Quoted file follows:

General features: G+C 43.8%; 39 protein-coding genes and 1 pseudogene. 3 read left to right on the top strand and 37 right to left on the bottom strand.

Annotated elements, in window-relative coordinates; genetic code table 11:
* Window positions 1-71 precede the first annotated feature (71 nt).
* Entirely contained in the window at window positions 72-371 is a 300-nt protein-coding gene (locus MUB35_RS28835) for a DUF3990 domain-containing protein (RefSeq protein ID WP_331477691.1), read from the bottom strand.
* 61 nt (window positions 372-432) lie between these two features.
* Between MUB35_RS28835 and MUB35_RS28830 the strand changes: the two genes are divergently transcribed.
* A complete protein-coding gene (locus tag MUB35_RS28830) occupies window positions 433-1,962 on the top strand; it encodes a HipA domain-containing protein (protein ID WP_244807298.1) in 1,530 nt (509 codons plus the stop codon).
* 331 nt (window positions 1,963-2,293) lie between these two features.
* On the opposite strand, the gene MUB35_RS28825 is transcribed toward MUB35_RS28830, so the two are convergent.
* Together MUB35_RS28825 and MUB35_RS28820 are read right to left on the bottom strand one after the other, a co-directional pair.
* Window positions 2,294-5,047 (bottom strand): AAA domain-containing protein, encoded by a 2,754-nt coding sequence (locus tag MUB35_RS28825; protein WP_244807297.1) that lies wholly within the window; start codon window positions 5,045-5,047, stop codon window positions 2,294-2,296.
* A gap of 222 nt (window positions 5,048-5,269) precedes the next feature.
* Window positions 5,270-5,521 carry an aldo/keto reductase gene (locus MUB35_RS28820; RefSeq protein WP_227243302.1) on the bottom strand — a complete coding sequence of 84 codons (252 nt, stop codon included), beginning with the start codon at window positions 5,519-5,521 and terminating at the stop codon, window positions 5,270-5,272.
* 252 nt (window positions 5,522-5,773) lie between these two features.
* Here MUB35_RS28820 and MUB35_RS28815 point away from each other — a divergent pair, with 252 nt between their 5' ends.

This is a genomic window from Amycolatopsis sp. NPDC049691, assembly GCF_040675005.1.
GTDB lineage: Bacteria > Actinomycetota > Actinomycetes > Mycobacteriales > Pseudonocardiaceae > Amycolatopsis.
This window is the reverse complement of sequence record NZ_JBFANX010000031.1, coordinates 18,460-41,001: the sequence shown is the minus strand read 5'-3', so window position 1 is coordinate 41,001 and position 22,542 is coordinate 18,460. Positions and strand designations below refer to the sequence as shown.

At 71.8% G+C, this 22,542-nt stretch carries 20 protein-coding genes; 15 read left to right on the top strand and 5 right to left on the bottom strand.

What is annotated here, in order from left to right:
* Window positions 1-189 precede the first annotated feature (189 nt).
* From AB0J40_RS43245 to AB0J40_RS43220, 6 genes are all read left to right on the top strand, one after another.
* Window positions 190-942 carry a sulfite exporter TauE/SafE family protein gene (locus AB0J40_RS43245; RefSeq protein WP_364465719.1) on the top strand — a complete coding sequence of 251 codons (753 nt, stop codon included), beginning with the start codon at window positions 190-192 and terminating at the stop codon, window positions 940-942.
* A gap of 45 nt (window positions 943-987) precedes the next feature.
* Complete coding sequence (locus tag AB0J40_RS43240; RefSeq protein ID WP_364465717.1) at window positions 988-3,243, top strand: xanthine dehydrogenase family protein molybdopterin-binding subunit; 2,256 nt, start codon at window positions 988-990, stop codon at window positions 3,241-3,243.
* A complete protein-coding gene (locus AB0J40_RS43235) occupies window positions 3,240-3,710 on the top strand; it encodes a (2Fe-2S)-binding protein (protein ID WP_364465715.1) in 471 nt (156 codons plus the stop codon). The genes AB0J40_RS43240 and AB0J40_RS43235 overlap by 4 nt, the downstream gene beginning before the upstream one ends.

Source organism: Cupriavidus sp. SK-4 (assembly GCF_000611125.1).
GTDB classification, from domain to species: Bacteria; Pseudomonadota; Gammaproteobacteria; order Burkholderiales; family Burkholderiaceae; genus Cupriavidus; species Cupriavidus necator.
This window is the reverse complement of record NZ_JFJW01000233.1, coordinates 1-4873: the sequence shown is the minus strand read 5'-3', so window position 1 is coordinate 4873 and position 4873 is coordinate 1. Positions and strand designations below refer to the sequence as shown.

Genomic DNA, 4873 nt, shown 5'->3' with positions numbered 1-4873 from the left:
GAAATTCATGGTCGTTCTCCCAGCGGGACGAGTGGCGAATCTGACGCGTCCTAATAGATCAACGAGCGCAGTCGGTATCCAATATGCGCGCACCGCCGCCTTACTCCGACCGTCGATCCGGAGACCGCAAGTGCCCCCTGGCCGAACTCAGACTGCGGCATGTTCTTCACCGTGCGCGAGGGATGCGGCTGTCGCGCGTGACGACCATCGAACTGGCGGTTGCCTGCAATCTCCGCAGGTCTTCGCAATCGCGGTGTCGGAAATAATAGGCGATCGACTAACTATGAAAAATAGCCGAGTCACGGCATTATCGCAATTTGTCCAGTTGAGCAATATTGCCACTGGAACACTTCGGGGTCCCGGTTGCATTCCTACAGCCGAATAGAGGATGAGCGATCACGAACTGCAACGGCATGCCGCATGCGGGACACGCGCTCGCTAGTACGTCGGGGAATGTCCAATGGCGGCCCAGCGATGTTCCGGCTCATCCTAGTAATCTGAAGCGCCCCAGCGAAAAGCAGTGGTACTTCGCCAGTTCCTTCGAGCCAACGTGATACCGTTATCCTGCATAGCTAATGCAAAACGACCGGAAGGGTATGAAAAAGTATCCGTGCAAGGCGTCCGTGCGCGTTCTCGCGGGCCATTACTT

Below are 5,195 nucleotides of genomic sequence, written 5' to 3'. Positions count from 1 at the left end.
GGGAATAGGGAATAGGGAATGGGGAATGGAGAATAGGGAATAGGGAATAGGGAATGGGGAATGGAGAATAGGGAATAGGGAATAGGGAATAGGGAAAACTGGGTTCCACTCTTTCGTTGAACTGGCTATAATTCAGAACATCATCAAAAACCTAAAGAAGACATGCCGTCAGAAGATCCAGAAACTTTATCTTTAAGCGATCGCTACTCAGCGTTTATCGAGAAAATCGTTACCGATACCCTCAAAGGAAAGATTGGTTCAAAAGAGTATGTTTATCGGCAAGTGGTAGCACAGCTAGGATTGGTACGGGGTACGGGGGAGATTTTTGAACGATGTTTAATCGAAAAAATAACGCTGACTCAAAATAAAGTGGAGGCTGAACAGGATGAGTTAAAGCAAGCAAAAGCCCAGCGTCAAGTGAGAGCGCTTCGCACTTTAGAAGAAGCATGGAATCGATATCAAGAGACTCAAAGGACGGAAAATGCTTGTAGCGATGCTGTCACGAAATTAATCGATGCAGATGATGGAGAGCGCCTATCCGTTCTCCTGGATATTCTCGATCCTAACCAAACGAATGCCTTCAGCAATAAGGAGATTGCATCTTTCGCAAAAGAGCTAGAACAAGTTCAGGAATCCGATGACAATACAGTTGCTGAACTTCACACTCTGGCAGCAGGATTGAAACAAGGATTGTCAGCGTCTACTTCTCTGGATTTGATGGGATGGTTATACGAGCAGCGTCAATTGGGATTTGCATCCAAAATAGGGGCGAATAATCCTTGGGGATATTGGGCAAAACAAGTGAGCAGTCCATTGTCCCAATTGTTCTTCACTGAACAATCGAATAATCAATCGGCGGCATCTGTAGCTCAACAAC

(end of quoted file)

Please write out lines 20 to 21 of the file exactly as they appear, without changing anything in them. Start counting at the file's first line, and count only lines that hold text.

What is annotated here, in order from left to right:
* Window positions 1-189 precede the first annotated feature (189 nt).